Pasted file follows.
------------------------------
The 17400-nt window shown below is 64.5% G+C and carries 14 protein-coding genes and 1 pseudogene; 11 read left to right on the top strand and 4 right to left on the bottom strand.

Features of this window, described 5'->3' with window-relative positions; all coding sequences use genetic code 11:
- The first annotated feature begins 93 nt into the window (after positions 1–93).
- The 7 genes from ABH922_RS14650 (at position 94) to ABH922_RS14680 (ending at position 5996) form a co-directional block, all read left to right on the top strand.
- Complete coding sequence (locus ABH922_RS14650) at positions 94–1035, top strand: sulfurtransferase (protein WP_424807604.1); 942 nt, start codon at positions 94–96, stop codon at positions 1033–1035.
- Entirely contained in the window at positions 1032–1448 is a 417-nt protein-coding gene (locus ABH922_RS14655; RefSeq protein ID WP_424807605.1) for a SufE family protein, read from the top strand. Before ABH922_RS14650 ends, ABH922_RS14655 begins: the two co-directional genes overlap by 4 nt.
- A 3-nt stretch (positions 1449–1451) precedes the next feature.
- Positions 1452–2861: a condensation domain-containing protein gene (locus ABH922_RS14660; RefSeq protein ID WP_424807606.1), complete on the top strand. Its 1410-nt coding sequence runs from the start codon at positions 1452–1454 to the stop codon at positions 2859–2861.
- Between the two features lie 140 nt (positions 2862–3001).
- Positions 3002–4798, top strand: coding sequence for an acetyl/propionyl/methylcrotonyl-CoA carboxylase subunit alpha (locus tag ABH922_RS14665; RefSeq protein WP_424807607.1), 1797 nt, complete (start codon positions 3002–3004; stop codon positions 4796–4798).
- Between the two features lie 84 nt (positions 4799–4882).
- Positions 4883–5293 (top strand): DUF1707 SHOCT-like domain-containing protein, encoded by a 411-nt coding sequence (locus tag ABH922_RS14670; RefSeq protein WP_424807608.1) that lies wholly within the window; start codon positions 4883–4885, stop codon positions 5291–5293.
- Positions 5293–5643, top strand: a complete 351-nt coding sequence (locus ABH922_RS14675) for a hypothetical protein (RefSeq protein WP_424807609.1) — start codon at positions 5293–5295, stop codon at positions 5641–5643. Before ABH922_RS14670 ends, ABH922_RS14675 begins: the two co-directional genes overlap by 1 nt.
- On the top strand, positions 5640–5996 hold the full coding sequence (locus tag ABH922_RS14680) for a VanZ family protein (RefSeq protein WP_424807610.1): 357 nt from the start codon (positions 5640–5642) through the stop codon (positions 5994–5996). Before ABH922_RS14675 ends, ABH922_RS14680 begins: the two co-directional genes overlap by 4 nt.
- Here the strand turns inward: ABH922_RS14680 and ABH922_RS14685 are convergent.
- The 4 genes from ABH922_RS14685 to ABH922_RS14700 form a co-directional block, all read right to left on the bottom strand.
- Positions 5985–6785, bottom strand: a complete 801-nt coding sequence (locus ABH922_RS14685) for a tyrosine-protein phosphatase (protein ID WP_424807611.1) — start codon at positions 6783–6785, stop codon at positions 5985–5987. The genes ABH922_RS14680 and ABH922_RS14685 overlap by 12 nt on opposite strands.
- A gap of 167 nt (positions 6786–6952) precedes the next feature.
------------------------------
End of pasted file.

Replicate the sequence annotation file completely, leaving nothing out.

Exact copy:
The 17400-nt window shown below is 64.5% G+C and carries 14 protein-coding genes and 1 pseudogene; 11 read left to right on the top strand and 4 right to left on the bottom strand.

Features of this window, described 5'->3' with window-relative positions; all coding sequences use genetic code 11:
- The first annotated feature begins 93 nt into the window (after positions 1–93).
- The 7 genes from ABH922_RS14650 (at position 94) to ABH922_RS14680 (ending at position 5996) form a co-directional block, all read left to right on the top strand.
- Complete coding sequence (locus ABH922_RS14650) at positions 94–1035, top strand: sulfurtransferase (protein WP_424807604.1); 942 nt, start codon at positions 94–96, stop codon at positions 1033–1035.
- Entirely contained in the window at positions 1032–1448 is a 417-nt protein-coding gene (locus ABH922_RS14655; RefSeq protein ID WP_424807605.1) for a SufE family protein, read from the top strand. Before ABH922_RS14650 ends, ABH922_RS14655 begins: the two co-directional genes overlap by 4 nt.
- A 3-nt stretch (positions 1449–1451) precedes the next feature.
- Positions 1452–2861: a condensation domain-containing protein gene (locus ABH922_RS14660; RefSeq protein ID WP_424807606.1), complete on the top strand. Its 1410-nt coding sequence runs from the start codon at positions 1452–1454 to the stop codon at positions 2859–2861.
- Between the two features lie 140 nt (positions 2862–3001).
- Positions 3002–4798, top strand: coding sequence for an acetyl/propionyl/methylcrotonyl-CoA carboxylase subunit alpha (locus tag ABH922_RS14665; RefSeq protein WP_424807607.1), 1797 nt, complete (start codon positions 3002–3004; stop codon positions 4796–4798).
- Between the two features lie 84 nt (positions 4799–4882).
- Positions 4883–5293 (top strand): DUF1707 SHOCT-like domain-containing protein, encoded by a 411-nt coding sequence (locus tag ABH922_RS14670; RefSeq protein WP_424807608.1) that lies wholly within the window; start codon positions 4883–4885, stop codon positions 5291–5293.
- Positions 5293–5643, top strand: a complete 351-nt coding sequence (locus ABH922_RS14675) for a hypothetical protein (RefSeq protein WP_424807609.1) — start codon at positions 5293–5295, stop codon at positions 5641–5643. Before ABH922_RS14670 ends, ABH922_RS14675 begins: the two co-directional genes overlap by 1 nt.
- On the top strand, positions 5640–5996 hold the full coding sequence (locus tag ABH922_RS14680) for a VanZ family protein (RefSeq protein WP_424807610.1): 357 nt from the start codon (positions 5640–5642) through the stop codon (positions 5994–5996). Before ABH922_RS14675 ends, ABH922_RS14680 begins: the two co-directional genes overlap by 4 nt.
- Here the strand turns inward: ABH922_RS14680 and ABH922_RS14685 are convergent.
- The 4 genes from ABH922_RS14685 to ABH922_RS14700 form a co-directional block, all read right to left on the bottom strand.
- Positions 5985–6785, bottom strand: a complete 801-nt coding sequence (locus ABH922_RS14685) for a tyrosine-protein phosphatase (protein ID WP_424807611.1) — start codon at positions 6783–6785, stop codon at positions 5985–5987. The genes ABH922_RS14680 and ABH922_RS14685 overlap by 12 nt on opposite strands.
- A gap of 167 nt (positions 6786–6952) precedes the next feature.